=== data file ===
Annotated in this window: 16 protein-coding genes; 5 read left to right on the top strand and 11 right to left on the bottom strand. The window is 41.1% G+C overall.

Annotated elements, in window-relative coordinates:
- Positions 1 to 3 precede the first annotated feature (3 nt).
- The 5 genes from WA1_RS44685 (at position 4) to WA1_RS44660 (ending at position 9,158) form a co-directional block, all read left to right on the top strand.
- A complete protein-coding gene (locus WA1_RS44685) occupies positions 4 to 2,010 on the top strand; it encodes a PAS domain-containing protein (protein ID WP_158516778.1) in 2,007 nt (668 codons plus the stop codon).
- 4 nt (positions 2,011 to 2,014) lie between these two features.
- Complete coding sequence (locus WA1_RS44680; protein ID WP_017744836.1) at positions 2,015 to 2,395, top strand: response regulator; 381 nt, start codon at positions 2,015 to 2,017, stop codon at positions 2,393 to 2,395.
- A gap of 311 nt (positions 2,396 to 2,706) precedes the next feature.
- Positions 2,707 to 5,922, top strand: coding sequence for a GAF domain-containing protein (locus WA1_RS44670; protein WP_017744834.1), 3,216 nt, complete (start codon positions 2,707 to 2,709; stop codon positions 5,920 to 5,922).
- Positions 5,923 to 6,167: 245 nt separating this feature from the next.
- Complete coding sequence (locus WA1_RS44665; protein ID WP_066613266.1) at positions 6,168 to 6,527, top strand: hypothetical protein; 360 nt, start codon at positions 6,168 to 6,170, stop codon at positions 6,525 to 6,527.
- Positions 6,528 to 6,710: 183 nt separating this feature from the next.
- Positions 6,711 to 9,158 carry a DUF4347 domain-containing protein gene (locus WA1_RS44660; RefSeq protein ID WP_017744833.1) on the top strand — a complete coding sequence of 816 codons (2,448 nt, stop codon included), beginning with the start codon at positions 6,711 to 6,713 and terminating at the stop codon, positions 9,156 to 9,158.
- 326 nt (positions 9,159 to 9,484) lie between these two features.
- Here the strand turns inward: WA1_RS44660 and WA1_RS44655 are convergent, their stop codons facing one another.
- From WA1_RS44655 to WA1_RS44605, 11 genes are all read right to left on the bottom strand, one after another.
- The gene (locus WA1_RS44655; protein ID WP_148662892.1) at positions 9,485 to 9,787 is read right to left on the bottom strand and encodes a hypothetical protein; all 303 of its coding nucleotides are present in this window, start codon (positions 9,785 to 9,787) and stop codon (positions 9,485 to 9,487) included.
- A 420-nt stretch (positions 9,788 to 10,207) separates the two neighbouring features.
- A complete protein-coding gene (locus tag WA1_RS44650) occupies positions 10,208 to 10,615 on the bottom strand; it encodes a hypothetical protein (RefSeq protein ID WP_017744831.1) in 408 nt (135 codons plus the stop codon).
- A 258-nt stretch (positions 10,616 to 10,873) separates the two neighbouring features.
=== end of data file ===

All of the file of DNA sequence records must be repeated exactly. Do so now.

Annotated in this window: 16 protein-coding genes; 5 read left to right on the top strand and 11 right to left on the bottom strand. The window is 41.1% G+C overall.

Annotated elements, in window-relative coordinates:
- Positions 1 to 3 precede the first annotated feature (3 nt).
- The 5 genes from WA1_RS44685 (at position 4) to WA1_RS44660 (ending at position 9,158) form a co-directional block, all read left to right on the top strand.
- A complete protein-coding gene (locus WA1_RS44685) occupies positions 4 to 2,010 on the top strand; it encodes a PAS domain-containing protein (protein ID WP_158516778.1) in 2,007 nt (668 codons plus the stop codon).
- 4 nt (positions 2,011 to 2,014) lie between these two features.
- Complete coding sequence (locus WA1_RS44680; protein ID WP_017744836.1) at positions 2,015 to 2,395, top strand: response regulator; 381 nt, start codon at positions 2,015 to 2,017, stop codon at positions 2,393 to 2,395.
- A gap of 311 nt (positions 2,396 to 2,706) precedes the next feature.
- Positions 2,707 to 5,922, top strand: coding sequence for a GAF domain-containing protein (locus WA1_RS44670; protein WP_017744834.1), 3,216 nt, complete (start codon positions 2,707 to 2,709; stop codon positions 5,920 to 5,922).
- Positions 5,923 to 6,167: 245 nt separating this feature from the next.
- Complete coding sequence (locus WA1_RS44665; protein ID WP_066613266.1) at positions 6,168 to 6,527, top strand: hypothetical protein; 360 nt, start codon at positions 6,168 to 6,170, stop codon at positions 6,525 to 6,527.
- Positions 6,528 to 6,710: 183 nt separating this feature from the next.
- Positions 6,711 to 9,158 carry a DUF4347 domain-containing protein gene (locus WA1_RS44660; RefSeq protein ID WP_017744833.1) on the top strand — a complete coding sequence of 816 codons (2,448 nt, stop codon included), beginning with the start codon at positions 6,711 to 6,713 and terminating at the stop codon, positions 9,156 to 9,158.
- 326 nt (positions 9,159 to 9,484) lie between these two features.
- Here the strand turns inward: WA1_RS44660 and WA1_RS44655 are convergent, their stop codons facing one another.
- From WA1_RS44655 to WA1_RS44605, 11 genes are all read right to left on the bottom strand, one after another.
- The gene (locus WA1_RS44655; protein ID WP_148662892.1) at positions 9,485 to 9,787 is read right to left on the bottom strand and encodes a hypothetical protein; all 303 of its coding nucleotides are present in this window, start codon (positions 9,785 to 9,787) and stop codon (positions 9,485 to 9,487) included.
- A 420-nt stretch (positions 9,788 to 10,207) separates the two neighbouring features.
- A complete protein-coding gene (locus tag WA1_RS44650) occupies positions 10,208 to 10,615 on the bottom strand; it encodes a hypothetical protein (RefSeq protein ID WP_017744831.1) in 408 nt (135 codons plus the stop codon).
- A 258-nt stretch (positions 10,616 to 10,873) separates the two neighbouring features.